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Oregon Property Tax Updates

UPDATED december 2018

Seneca Sustainable Energy, LLC v. Department of Revenue

Seneca Sustainable Energy, LLC v. Department of Revenue, (TC 5193, 5208) (S064613)

On appeal from a judgment of the Oregon Tax Court, Henry Breithaupt, Judge.  22 OTR 263 (2016).  The judgment of the Tax Court is affirmed.

The Supreme Court held that the Tax Court had jurisdiction to hear challenges by Seneca Sustainable Energy, LLC, to the Department of Revenue’s determinations of the real market value of its industrial property, that Seneca had standing to bring those challenges, and that the Tax Court was correct to determine that the department’s appraisal supporting its real market value determination of Seneca’s industrial property for 2012-2013 was erroneous, insofar as it relied on above-market rates that Seneca received under a power purchase agreement with one of its customers.  Further, it affirmed the Tax Court decision setting the real market values of Seneca’s industrial property on the assessment dates at significantly lower amounts that the department’s valuations.

Seneca began operating a biomass cogeneration facility in Eugene, Oregon, in 2010.  Before the facility was completed, Seneca entered into a power purchase agreement with Eugene Water and Electric Board (EWEB), which, among other things, set the rates that EWEB would pay for electricity.  Seneca’s facility is located in an enterprise zone, and Seneca sought and obtained from the enterprise zone sponsors an exemption from taxes on certain of its industrial property for the first three years of its operation.  The exemption was granted under certain conditions, including the condition that Seneca pay a public benefit contribution if it failed to meet certain economic and development goals.  The public benefit contribution was calculated as a percentage of the property taxes that Seneca would have had to pay if its industrial property had not been tax exempt, and the amount of property taxes due, in turn, was calculated based on the department’s determination of the real market value of Seneca’s industrial property.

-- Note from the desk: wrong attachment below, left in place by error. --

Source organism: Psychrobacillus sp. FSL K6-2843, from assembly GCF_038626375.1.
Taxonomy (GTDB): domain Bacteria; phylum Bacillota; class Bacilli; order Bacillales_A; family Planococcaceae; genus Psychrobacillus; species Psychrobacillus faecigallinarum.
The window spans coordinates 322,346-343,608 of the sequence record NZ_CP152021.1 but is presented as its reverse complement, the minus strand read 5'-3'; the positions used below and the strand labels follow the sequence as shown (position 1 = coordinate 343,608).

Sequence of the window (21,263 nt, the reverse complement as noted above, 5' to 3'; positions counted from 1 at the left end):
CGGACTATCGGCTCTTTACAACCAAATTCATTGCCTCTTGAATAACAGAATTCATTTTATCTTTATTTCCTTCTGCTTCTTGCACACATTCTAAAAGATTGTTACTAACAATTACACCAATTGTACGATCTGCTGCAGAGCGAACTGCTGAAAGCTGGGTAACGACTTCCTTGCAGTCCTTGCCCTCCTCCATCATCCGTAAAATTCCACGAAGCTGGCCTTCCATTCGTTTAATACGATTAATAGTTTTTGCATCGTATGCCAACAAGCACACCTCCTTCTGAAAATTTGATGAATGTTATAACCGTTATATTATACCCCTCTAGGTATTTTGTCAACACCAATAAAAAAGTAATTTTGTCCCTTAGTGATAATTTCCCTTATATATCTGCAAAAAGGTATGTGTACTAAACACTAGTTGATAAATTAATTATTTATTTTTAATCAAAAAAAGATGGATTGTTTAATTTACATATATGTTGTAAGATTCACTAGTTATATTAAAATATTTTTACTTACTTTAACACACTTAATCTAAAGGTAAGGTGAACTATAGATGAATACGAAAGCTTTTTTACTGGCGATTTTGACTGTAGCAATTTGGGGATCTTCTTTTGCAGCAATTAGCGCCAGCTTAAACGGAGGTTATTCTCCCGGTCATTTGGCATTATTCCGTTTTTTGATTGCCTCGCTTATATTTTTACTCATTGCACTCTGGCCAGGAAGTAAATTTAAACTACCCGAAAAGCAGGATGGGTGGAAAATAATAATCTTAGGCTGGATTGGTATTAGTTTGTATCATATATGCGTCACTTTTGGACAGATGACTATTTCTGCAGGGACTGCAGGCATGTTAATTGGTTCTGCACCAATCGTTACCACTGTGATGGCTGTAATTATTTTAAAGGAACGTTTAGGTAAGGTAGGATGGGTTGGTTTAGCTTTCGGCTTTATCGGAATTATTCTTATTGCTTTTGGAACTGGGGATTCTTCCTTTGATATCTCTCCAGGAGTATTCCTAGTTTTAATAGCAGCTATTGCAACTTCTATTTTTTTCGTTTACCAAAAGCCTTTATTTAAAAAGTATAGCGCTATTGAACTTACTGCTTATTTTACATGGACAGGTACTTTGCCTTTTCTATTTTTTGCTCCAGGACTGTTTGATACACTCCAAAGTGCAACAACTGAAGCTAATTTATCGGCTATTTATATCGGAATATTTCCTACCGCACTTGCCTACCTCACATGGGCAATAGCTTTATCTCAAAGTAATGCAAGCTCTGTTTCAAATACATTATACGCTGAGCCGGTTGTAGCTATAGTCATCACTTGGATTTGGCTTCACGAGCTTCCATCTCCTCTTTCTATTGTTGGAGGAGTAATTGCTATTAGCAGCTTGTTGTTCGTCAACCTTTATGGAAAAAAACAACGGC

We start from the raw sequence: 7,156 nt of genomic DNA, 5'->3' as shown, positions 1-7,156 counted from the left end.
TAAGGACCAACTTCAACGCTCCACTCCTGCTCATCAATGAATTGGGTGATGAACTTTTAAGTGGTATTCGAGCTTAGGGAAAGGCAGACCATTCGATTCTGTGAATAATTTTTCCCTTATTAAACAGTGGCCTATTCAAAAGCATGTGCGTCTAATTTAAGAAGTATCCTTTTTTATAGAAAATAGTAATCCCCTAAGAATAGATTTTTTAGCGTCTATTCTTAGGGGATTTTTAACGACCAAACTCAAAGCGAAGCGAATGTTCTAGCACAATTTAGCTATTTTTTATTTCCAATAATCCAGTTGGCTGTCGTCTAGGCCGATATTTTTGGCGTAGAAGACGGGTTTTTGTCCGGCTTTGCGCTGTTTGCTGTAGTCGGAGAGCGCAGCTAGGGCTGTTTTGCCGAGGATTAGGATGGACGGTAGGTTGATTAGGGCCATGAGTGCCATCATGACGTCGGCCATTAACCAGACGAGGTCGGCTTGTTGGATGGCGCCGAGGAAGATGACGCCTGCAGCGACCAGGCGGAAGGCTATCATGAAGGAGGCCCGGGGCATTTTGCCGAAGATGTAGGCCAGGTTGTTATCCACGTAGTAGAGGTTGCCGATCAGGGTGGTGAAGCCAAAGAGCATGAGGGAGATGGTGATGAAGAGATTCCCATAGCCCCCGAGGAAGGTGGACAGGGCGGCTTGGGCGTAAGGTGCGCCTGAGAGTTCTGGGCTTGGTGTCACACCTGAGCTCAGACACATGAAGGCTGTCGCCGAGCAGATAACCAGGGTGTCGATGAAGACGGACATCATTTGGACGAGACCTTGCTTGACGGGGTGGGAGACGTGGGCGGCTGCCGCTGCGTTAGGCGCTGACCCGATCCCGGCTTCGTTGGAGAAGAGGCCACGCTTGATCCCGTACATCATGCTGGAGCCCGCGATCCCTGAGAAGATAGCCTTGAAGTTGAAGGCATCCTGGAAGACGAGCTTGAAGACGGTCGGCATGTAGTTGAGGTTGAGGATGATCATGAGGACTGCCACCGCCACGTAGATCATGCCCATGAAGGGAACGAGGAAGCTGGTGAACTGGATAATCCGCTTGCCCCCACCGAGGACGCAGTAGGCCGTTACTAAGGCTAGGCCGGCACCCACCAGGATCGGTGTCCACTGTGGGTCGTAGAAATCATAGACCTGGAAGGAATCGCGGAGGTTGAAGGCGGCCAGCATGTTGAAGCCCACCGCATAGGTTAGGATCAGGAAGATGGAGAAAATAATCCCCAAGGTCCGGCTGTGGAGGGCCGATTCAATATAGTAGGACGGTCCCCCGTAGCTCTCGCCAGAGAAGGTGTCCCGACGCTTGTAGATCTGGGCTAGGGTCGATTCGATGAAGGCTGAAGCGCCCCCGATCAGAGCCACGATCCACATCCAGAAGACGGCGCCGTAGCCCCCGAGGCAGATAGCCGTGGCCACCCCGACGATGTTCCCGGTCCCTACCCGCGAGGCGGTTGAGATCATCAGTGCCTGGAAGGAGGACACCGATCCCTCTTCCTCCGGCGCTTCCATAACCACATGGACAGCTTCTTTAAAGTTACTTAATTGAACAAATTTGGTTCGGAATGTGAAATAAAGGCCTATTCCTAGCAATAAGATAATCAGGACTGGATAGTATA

Seneca failed to meet its economic and development goals in tax year 2012-2013 and again in tax year 2013-2014, and for each of those years, the zone sponsors imposed public benefit contributions based on the department’s real market value determinations.   Seneca considered the real market value determinations in those years to be excessive and filed actions in the Tax Court to challenge those determinations.  The department filed a motion to dismiss the actions on the ground that the Tax Court did not have jurisdiction to hear the challenges, insofar as Seneca was actually challenging the imposition of the public benefit contributions by the enterprise sponsors and that type of claim did not arise out of the tax laws of the state.  The department also argued that Seneca did not have standing to bring its claims, because it was not a taxpayer and it was not aggrieved by an action of the department, insofar as it was exempt from taxation.  The tax court ruled that it did have jurisdiction over Seneca’s challenges to the real market value determination and that Seneca had standing to bring its claims.